This story is part of “Now Anything Is Possible,” a series about changes that have long seemed out of reach, but now, amid the coronavirus outbreak, are happening fast — and how we can make them stick. To make sure you don’t miss a story, sign up for our weekly newsletter and follow us on Twitter, Facebook and Instagram. Read the whole collection here.
A couple of months ago, the county jail in Cleveland started doing something that, prior to the pandemic, would have been unimaginable: It began releasing hundreds of inmates.
The problems at the jail were impossible to ignore. In 2018, the facility, which was designed to hold 1,765 inmates, was housing about 2,500. In a period of just six months that year, eight inmates died of various causes, prompting a U.S. Marshals investigation of the jail, which described its conditions as “inhumane.”
The jail’s troubles were emblematic of America’s mass incarceration problem, in which inmates spend months or years in jail on low-level charges or because they can’t afford bail.
But in Cleveland, this problem all but evaporated on March 10. That day, a group that included judges, prosecutors, law enforcement officials and public health advisors anxiously convened an emergency meeting. The state of Ohio had just recorded its first Covid-19 infection, and the group knew the virus could tear through the city’s over-capacity jail if something wasn’t done fast.
That’s when Dr. Julia Bruner, who oversees health care at the jail, stood up and told the attendees that the pandemic had just changed everything they knew about incarceration in Cleveland.
“She told the judges that, as coronavirus spreads, it could impact 30 percent of jail staff, spread through the jail quickly and leave officials with too few workers and too many inmates to treat,” reported the Cleveland Plain Dealer. According to Bruner, once she laid out that nightmare scenario, “There was very little resistance in the room.”
Soon after that, the county began releasing inmates who were awaiting trial or close to their release dates. For defendants who had just been convicted, judges handed down more lenient sentences. Cleveland’s overcrowded jail quickly began to depopulate — a total of about 900 inmates have been released so far, bringing the county’s inmate total down to about 1,000.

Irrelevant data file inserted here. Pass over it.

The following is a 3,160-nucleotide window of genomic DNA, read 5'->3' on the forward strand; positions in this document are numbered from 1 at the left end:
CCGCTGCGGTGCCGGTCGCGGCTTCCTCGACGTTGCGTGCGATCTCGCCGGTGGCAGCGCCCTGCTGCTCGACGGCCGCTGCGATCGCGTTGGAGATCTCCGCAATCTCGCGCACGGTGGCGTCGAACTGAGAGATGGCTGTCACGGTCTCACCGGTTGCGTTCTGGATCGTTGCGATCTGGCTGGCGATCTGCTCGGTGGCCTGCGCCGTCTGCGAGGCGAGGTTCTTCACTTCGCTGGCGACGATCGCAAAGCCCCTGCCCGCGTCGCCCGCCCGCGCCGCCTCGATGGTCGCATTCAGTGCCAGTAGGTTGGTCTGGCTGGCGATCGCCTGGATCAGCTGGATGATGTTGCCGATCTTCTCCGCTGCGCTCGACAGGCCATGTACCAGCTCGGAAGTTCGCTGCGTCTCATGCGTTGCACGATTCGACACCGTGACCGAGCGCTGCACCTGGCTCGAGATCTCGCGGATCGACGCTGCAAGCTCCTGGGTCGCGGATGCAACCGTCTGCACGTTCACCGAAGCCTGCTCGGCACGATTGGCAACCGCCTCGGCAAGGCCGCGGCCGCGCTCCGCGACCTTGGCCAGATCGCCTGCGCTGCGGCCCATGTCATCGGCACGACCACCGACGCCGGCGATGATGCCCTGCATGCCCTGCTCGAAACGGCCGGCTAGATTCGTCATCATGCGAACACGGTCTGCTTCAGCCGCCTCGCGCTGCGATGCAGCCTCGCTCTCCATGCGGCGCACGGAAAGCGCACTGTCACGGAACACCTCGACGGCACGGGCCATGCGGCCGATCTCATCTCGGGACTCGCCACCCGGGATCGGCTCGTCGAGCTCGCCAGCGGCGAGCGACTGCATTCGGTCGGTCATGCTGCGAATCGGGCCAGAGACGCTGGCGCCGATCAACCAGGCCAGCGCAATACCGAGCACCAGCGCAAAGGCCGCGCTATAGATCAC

It was a drastic measure, taken in the heat of a crisis. As it happened, it was also a goal that many — on both ends of the political spectrum — had long hoped to achieve.
“The coronavirus pandemic gave our political leadership added ammunition and the critical mass to address something we’ve been trying to do for quite some time,” says Cleveland Municipal Court Judge Michael Nelson. “The virus helped push these proposed changes into real action. It is hard to predict what will happen when the virus becomes less of a safety issue, but I know this much: We won’t go back to how we were before.”
Justice reform gets a preview
What has happened in Cleveland is happening all over the country. Cities like New York, Los Angeles, Detroit, Houston, San Francisco, Austin, Chicago and New Orleans are releasing tens of thousands of inmates. In Denver, from March 1 to April 15, the average number of people in jail fell by 41 percent. Mobile, Alabama’s jail population went from 1,580 to 1,100 in four weeks. San Diego released 300 inmates in a single day in mid-April. In all cases, the released inmates were either at high-risk for coronavirus, low-level offenders, or near the end of their sentences.
Notably, the people advocating for these early releases are hardly social justice warriors. They are sheriffs, prosecutors and judges that have long been looking for an opening to reduce mandatory incarceration for low-level offenders – and lower the bail costs that keep many of the poor behind bars before trial. This is happening in both rural and urban areas, in red states and blue states, in places where prison reform has been on the table for years and in places where it has rarely been discussed.
“In the last decade or so there has been more of an opening for reconsideration on how many people we send to jail, and the current health crisis has opened that further,” says Marc Mauer, executive director of The Sentencing Project and one of the country’s leading experts on sentencing policy, race and the criminal justice system. “The discussion now is getting less political and more solution-oriented. That’s the difference now.”
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The U.S. prison population began to rise in the mid-1970s, reaching double-digit annual percentage increases in the 1980s as almost every state adopted some form of mandatory sentencing and ramped up arrests for drug offenses. The 1994 federal crime bill contributed to the increase by expanding the death penalty, mandatory minimum sentencing, and incentives that encouraged states to adopt harsher punishments and limit parole.